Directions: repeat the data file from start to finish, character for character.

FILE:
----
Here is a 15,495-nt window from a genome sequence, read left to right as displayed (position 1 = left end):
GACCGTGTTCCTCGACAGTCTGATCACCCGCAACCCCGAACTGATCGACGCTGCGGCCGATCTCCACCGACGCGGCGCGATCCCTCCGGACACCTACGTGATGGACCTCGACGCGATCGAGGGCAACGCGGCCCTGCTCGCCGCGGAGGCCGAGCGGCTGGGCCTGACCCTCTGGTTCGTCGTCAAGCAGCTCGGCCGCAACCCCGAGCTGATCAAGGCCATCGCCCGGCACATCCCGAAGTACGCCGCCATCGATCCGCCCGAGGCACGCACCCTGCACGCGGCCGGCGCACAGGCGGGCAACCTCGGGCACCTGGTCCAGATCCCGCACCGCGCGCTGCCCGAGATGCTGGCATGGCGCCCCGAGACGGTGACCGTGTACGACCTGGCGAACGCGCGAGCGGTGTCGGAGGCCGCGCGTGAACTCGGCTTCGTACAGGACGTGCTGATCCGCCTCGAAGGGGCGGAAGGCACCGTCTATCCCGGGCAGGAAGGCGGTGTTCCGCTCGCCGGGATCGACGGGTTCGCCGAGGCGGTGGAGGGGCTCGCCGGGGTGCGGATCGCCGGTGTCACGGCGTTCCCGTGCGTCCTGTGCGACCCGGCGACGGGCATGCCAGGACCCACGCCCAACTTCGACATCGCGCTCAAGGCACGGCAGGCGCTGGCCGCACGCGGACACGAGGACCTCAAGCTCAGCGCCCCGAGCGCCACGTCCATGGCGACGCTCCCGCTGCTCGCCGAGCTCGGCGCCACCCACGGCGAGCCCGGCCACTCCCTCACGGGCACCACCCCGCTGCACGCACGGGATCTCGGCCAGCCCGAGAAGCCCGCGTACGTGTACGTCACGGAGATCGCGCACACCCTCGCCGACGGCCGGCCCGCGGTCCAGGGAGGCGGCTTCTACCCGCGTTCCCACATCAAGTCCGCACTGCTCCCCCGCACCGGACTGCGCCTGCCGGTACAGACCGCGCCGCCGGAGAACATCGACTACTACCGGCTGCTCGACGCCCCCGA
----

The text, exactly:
Here is a 15,495-nt window from a genome sequence, read left to right as displayed (position 1 = left end):
GACCGTGTTCCTCGACAGTCTGATCACCCGCAACCCCGAACTGATCGACGCTGCGGCCGATCTCCACCGACGCGGCGCGATCCCTCCGGACACCTACGTGATGGACCTCGACGCGATCGAGGGCAACGCGGCCCTGCTCGCCGCGGAGGCCGAGCGGCTGGGCCTGACCCTCTGGTTCGTCGTCAAGCAGCTCGGCCGCAACCCCGAGCTGATCAAGGCCATCGCCCGGCACATCCCGAAGTACGCCGCCATCGATCCGCCCGAGGCACGCACCCTGCACGCGGCCGGCGCACAGGCGGGCAACCTCGGGCACCTGGTCCAGATCCCGCACCGCGCGCTGCCCGAGATGCTGGCATGGCGCCCCGAGACGGTGACCGTGTACGACCTGGCGAACGCGCGAGCGGTGTCGGAGGCCGCGCGTGAACTCGGCTTCGTACAGGACGTGCTGATCCGCCTCGAAGGGGCGGAAGGCACCGTCTATCCCGGGCAGGAAGGCGGTGTTCCGCTCGCCGGGATCGACGGGTTCGCCGAGGCGGTGGAGGGGCTCGCCGGGGTGCGGATCGCCGGTGTCACGGCGTTCCCGTGCGTCCTGTGCGACCCGGCGACGGGCATGCCAGGACCCACGCCCAACTTCGACATCGCGCTCAAGGCACGGCAGGCGCTGGCCGCACGCGGACACGAGGACCTCAAGCTCAGCGCCCCGAGCGCCACGTCCATGGCGACGCTCCCGCTGCTCGCCGAGCTCGGCGCCACCCACGGCGAGCCCGGCCACTCCCTCACGGGCACCACCCCGCTGCACGCACGGGATCTCGGCCAGCCCGAGAAGCCCGCGTACGTGTACGTCACGGAGATCGCGCACACCCTCGCCGACGGCCGGCCCGCGGTCCAGGGAGGCGGCTTCTACCCGCGTTCCCACATCAAGTCCGCACTGCTCCCCCGCACCGGACTGCGCCTGCCGGTACAGACCGCGCCGCCGGAGAACATCGACTACTACCGGCTGCTCGACGCCCCCGA